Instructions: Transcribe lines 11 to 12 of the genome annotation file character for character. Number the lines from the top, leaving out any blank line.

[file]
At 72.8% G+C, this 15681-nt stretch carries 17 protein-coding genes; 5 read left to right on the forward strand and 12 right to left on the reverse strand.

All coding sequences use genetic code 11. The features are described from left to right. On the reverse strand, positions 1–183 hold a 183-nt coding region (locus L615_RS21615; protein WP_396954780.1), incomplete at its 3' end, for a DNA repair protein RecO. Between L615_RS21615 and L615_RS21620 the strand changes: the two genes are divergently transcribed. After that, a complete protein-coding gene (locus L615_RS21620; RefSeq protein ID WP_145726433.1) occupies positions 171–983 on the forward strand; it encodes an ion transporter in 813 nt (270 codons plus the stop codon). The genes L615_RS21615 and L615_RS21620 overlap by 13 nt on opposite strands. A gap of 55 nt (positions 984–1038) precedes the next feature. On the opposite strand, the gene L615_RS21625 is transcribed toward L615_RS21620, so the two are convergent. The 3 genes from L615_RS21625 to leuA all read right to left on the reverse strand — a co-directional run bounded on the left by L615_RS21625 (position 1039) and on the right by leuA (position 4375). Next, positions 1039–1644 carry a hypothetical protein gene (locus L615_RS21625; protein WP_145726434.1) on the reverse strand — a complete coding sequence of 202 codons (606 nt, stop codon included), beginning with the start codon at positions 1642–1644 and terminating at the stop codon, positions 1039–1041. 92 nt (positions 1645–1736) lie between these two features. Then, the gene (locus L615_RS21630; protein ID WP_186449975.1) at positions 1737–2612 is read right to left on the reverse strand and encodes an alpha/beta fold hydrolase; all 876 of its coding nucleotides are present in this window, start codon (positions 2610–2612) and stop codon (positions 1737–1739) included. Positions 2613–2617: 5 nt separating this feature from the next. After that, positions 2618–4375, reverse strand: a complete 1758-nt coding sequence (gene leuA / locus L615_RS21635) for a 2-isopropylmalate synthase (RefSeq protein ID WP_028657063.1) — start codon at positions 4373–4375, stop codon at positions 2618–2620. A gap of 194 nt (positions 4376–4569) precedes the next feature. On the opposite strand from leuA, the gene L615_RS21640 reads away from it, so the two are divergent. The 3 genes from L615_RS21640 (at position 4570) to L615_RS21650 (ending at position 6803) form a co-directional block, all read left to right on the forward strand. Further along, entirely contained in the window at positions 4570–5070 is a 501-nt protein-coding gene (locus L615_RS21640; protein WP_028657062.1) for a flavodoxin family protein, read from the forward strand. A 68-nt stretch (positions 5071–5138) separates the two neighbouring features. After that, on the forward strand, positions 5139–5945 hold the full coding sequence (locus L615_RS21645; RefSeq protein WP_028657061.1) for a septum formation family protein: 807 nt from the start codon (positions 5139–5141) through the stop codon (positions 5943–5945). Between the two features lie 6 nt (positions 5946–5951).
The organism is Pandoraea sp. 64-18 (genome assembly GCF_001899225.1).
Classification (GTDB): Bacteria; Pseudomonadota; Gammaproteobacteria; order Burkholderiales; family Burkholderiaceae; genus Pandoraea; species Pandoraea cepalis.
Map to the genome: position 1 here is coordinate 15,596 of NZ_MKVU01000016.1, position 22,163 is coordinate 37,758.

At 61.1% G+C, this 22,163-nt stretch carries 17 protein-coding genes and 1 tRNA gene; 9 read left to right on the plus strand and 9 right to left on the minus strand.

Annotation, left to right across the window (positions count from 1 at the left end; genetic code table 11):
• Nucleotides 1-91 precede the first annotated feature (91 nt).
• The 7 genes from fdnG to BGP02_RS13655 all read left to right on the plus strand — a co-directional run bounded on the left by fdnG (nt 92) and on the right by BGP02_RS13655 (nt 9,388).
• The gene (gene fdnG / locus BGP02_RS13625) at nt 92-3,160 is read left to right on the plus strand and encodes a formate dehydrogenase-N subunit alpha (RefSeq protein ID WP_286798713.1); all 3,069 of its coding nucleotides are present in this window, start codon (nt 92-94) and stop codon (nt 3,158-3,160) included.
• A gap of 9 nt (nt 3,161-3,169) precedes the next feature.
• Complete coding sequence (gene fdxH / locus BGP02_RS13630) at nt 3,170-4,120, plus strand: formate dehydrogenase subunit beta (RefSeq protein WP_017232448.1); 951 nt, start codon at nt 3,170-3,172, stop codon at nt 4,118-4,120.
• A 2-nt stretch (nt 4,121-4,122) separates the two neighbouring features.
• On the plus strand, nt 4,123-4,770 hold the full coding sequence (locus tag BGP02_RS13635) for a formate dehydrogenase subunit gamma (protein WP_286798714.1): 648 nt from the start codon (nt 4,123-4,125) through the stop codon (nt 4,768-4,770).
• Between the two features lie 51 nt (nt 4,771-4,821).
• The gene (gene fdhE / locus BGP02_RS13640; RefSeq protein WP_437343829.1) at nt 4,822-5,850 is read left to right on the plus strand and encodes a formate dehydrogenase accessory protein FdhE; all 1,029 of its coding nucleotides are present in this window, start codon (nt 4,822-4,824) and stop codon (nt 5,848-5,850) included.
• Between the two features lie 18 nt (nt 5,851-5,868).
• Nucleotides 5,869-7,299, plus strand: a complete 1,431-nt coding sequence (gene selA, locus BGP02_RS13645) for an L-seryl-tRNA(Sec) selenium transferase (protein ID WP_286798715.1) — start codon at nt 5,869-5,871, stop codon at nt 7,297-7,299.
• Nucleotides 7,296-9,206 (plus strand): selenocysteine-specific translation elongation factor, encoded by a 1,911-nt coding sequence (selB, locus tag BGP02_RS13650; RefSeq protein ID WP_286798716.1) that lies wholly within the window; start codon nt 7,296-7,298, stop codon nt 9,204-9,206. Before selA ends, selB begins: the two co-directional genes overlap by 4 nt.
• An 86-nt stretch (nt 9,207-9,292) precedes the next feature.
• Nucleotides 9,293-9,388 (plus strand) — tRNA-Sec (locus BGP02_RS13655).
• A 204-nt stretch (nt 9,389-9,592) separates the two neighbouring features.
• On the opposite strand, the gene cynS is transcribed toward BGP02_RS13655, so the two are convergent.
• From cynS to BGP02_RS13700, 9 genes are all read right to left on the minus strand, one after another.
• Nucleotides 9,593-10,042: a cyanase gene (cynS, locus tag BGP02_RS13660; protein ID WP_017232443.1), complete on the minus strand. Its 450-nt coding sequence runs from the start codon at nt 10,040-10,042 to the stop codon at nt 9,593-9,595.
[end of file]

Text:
• A gap of 9 nt (nt 3,161-3,169) precedes the next feature.
• Complete coding sequence (gene fdxH / locus BGP02_RS13630) at nt 3,170-4,120, plus strand: formate dehydrogenase subunit beta (RefSeq protein WP_017232448.1); 951 nt, start codon at nt 3,170-3,172, stop codon at nt 4,118-4,120.